Quick Hits: Myron, Beltre, Trout, Free Agent Values

Chuck Myron, lead writer for our sister site Hoops Rumors and occasional MLBTR contributor, has co-written an excellent book called Hits and Misses in the Baseball Draft. Authors Myron and Alan Maimon have created a must-read for any baseball fan hoping to understand why so many of the best young players fail to make meaningful contributions in The Show, and so many teams make the wrong choices on draft day. Please check out Hits and Misses in the Baseball Draft; we think you'll like it. Note, also, that if you are planning a trip to Florida for Spring Training, you can meet Chuck and Alan at either of two scheduled book signings. The authors will appear at two Barnes & Noble locations in mid-March: in Clearwater on March 14 at 7pm and in Fort Myers on March 15 at 3pm.

Moving on, here are some notes from around the league for your Thursday evening reading…

  • Engel Beltre and Michael Choice will both be fighting for roster spots in Spring Training, writes Evan Grant of the Dallas Morning News, but Beltre is the favorite to stick due to the fact that he is out of options. The Rangers aren't likely to let him go, and while Choice could help as a right-handed option in a DH platoon, Texas is wary that such a limited role could hinder his development.
  • In an effort to prove Mike Trout's sky-high value without relying on advanced metrics, Dave Cameron of Fangraphs adds the 2013 production of Jacoby Ellsbury and Shin-Soo Choo (using standard stats such as singles, doubles, triples, homers, steals, etc.) and subtracts Mike Trout's numbers. Cameron finds that the result is surprisingly similar to Eric Young's 2013 totals. Because Young was acquired for a replacement-level arm, Cameron suggests that acquiring a partner to match the output is nearly free. In the end, he suggests that Trout is worth more than Choo and Ellsbury combined.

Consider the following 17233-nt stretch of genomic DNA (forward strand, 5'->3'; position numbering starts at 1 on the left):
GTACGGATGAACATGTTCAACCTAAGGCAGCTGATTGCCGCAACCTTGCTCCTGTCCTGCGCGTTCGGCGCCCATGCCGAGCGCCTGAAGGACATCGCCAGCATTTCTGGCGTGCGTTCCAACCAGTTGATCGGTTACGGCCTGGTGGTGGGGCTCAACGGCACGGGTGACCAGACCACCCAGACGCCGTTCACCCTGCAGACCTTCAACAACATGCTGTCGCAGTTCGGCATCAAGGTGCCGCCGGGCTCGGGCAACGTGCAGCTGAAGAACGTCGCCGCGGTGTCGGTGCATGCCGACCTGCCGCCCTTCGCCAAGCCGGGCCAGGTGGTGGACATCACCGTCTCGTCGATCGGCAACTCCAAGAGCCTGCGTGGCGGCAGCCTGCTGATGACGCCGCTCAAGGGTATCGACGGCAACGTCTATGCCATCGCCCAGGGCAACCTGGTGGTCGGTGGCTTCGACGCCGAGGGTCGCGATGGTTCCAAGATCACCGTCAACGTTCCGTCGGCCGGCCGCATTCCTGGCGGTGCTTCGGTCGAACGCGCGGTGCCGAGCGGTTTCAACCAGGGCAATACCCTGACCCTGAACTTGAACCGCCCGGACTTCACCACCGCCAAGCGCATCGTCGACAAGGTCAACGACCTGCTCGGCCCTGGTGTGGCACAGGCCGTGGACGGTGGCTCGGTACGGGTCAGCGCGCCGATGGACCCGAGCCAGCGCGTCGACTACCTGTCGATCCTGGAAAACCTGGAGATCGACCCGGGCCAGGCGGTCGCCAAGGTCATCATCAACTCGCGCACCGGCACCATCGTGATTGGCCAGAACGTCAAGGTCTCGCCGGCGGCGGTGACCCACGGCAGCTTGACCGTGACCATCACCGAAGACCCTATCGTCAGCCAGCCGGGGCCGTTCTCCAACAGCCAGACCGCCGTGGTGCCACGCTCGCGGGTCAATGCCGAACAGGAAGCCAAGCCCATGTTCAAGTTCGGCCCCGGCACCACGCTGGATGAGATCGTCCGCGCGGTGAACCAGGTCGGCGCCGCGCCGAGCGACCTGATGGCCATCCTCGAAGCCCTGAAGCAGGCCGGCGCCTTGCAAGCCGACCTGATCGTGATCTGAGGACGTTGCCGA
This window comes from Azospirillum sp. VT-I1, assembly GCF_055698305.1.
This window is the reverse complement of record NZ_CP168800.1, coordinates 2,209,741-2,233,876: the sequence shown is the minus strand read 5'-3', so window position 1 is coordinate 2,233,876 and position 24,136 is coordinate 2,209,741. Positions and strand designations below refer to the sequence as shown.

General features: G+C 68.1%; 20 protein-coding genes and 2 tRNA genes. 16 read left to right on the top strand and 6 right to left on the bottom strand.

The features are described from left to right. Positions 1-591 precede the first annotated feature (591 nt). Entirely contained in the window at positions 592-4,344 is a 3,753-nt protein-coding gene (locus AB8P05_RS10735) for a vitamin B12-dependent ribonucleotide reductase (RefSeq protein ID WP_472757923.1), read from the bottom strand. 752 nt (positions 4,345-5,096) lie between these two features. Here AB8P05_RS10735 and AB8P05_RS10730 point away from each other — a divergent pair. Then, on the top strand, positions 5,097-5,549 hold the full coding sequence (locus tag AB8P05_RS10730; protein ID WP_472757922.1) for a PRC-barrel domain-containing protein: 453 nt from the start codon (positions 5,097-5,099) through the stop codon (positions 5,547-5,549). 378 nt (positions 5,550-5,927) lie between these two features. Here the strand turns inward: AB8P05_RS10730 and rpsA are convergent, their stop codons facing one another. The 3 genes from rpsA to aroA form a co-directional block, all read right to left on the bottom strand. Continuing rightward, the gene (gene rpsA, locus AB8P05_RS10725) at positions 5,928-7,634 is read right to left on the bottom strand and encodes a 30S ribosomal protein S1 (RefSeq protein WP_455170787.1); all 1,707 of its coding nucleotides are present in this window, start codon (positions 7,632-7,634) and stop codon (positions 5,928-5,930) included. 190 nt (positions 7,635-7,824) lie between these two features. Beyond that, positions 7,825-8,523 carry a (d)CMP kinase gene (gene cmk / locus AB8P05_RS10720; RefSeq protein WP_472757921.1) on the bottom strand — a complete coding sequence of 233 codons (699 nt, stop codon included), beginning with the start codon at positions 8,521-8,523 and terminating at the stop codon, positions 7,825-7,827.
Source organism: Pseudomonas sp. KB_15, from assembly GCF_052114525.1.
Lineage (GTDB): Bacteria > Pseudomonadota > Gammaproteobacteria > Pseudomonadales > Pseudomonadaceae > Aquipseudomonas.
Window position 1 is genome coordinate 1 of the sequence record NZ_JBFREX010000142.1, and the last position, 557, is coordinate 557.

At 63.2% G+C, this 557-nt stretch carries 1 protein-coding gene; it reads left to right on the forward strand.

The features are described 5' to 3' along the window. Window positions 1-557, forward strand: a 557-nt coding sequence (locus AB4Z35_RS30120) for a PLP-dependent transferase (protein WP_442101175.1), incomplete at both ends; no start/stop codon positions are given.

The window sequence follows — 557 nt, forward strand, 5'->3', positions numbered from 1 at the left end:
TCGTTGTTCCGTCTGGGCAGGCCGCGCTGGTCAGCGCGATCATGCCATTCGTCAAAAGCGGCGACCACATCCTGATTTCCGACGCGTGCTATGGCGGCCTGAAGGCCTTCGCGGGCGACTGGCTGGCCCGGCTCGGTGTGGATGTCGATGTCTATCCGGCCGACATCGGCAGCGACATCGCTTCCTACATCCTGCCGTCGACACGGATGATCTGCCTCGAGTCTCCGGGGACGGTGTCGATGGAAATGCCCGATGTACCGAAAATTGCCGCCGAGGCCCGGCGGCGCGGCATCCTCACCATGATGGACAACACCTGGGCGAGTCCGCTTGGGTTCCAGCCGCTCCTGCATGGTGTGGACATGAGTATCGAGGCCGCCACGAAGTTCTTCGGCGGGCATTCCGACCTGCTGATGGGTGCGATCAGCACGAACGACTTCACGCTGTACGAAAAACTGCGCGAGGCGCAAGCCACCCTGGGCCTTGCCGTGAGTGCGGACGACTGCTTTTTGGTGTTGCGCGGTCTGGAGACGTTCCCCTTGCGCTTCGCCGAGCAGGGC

• In a subscription-only piece, R.J. Anderson of Baseball Prospectus looks at how the players he ranked in his Top 50 stacked up to the expected average annual value he laid out prior to the offseason. Anderson concludes that he underestimated the market for back-end starters, setup men and veterans with perceivable upside remaining. Because of that last category, he wonders if names like Asdrubal Cabrera and Chad Billingsley could see larger paydays than many are expecting next winter.
  • Sticking with Baseball Prospectus, Phil Hughes tops a free list of nine players that the minds at B-Pro expect to see show improvement in 2014. Also appearing on the list are Matt CainCC Sabathia and Brett Lawrie, amongst others.
  • WEEI.com's Alex Speier breaks down the numerous Spring Training decisions facing the Red Sox, including homegrown prospect Jackie Bradley Jr. and reclamation project Grady Sizemore fighting for center field (Speier writes that it's Bradley's job to lose). Within the piece, Speier wonders if spring struggles from Middlebrooks would make the Red Sox reconsider their stance on Stephen Drew.

Leave a Reply

40 Comments on "Quick Hits: Myron, Beltre, Trout, Free Agent Values"

Rally Weimaraner
1 year 5 months ago

I am major Mike Trout fan, how can you not be the kid is an awesome player, but Dave Cameron consistently over values him. Adding together the bloated AAV of Choo and Ellsbury’s FA contract is not a good way to determine Mike Trout’s value. No player is worth 40-50 MM, for perspectives sake that would equal 26-33% of the Angels 2014 payroll or 17-21% of the Dodgers 2014 payroll.

1 year 5 months ago

I remember when Beltre went to Texas in that Gagne deal. He was the guy the Rangers really wanted. I didn’t think Murphy would ever pan out, though he really did and it worked out.

Beltre was one of those CLASSIC guys the “buscoes” (spelling) would grab up, train to do nothing but run 60yd dashes and hit meatballs thrown up by some yo yo at a simulated tryout for general managers, FO personnel. Thank goodness they have ceased signing guys with poor attitudes like beltre, wild hacker at legit pitching like him since to exorbitant bonus money.

It’s one thing to throw away bonus cash to kids and them been legit raw talent, but Texas had another 6 years to see this guy.. He was a wild swinger, no discipline.

I am surprised they kept him this long to be honest.

1 year 5 months ago

I am so lost by this comment

1 year 5 months ago